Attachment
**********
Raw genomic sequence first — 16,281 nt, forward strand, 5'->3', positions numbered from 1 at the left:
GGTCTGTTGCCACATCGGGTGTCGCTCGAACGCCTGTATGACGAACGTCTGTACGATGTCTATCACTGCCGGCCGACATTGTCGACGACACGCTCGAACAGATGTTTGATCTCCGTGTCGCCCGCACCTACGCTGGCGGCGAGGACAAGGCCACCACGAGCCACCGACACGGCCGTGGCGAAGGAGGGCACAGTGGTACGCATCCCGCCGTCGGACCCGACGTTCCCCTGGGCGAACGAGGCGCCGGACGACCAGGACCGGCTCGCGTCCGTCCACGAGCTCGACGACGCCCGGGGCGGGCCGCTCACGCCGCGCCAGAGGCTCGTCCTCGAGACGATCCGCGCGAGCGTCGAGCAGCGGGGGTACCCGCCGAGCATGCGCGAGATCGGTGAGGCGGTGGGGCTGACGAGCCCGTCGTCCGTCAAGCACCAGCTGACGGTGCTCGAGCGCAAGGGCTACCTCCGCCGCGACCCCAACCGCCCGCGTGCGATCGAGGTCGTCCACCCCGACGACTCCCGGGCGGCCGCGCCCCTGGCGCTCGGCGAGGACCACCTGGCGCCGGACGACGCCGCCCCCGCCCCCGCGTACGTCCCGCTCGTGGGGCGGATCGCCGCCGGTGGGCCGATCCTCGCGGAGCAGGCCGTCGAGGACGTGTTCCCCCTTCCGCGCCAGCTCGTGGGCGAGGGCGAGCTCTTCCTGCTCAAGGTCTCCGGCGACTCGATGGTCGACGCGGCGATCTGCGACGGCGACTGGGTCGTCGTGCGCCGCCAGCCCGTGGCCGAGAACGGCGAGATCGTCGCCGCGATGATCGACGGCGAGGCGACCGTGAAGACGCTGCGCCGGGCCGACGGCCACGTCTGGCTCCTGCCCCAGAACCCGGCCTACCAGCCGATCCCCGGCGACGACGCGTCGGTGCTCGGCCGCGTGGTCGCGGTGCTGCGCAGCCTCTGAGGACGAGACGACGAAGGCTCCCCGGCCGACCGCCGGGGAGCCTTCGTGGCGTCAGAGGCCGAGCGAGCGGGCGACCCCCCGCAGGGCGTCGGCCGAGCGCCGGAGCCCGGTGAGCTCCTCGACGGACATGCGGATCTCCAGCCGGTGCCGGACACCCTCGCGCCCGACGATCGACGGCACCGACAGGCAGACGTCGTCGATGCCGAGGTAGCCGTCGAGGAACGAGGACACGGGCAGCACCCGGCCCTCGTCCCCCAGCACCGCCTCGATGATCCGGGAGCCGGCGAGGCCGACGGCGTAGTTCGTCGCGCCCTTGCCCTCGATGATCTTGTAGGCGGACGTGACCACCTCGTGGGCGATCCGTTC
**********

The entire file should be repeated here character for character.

Raw genomic sequence first — 16,281 nt, forward strand, 5'->3', positions numbered from 1 at the left:
GGTCTGTTGCCACATCGGGTGTCGCTCGAACGCCTGTATGACGAACGTCTGTACGATGTCTATCACTGCCGGCCGACATTGTCGACGACACGCTCGAACAGATGTTTGATCTCCGTGTCGCCCGCACCTACGCTGGCGGCGAGGACAAGGCCACCACGAGCCACCGACACGGCCGTGGCGAAGGAGGGCACAGTGGTACGCATCCCGCCGTCGGACCCGACGTTCCCCTGGGCGAACGAGGCGCCGGACGACCAGGACCGGCTCGCGTCCGTCCACGAGCTCGACGACGCCCGGGGCGGGCCGCTCACGCCGCGCCAGAGGCTCGTCCTCGAGACGATCCGCGCGAGCGTCGAGCAGCGGGGGTACCCGCCGAGCATGCGCGAGATCGGTGAGGCGGTGGGGCTGACGAGCCCGTCGTCCGTCAAGCACCAGCTGACGGTGCTCGAGCGCAAGGGCTACCTCCGCCGCGACCCCAACCGCCCGCGTGCGATCGAGGTCGTCCACCCCGACGACTCCCGGGCGGCCGCGCCCCTGGCGCTCGGCGAGGACCACCTGGCGCCGGACGACGCCGCCCCCGCCCCCGCGTACGTCCCGCTCGTGGGGCGGATCGCCGCCGGTGGGCCGATCCTCGCGGAGCAGGCCGTCGAGGACGTGTTCCCCCTTCCGCGCCAGCTCGTGGGCGAGGGCGAGCTCTTCCTGCTCAAGGTCTCCGGCGACTCGATGGTCGACGCGGCGATCTGCGACGGCGACTGGGTCGTCGTGCGCCGCCAGCCCGTGGCCGAGAACGGCGAGATCGTCGCCGCGATGATCGACGGCGAGGCGACCGTGAAGACGCTGCGCCGGGCCGACGGCCACGTCTGGCTCCTGCCCCAGAACCCGGCCTACCAGCCGATCCCCGGCGACGACGCGTCGGTGCTCGGCCGCGTGGTCGCGGTGCTGCGCAGCCTCTGAGGACGAGACGACGAAGGCTCCCCGGCCGACCGCCGGGGAGCCTTCGTGGCGTCAGAGGCCGAGCGAGCGGGCGACCCCCCGCAGGGCGTCGGCCGAGCGCCGGAGCCCGGTGAGCTCCTCGACGGACATGCGGATCTCCAGCCGGTGCCGGACACCCTCGCGCCCGACGATCGACGGCACCGACAGGCAGACGTCGTCGATGCCGAGGTAGCCGTCGAGGAACGAGGACACGGGCAGCACCCGGCCCTCGTCCCCCAGCACCGCCTCGATGATCCGGGAGCCGGCGAGGCCGACGGCGTAGTTCGTCGCGCCCTTGCCCTCGATGATCTTGTAGGCGGACGTGACCACCTCGTGGGCGATCCGTTC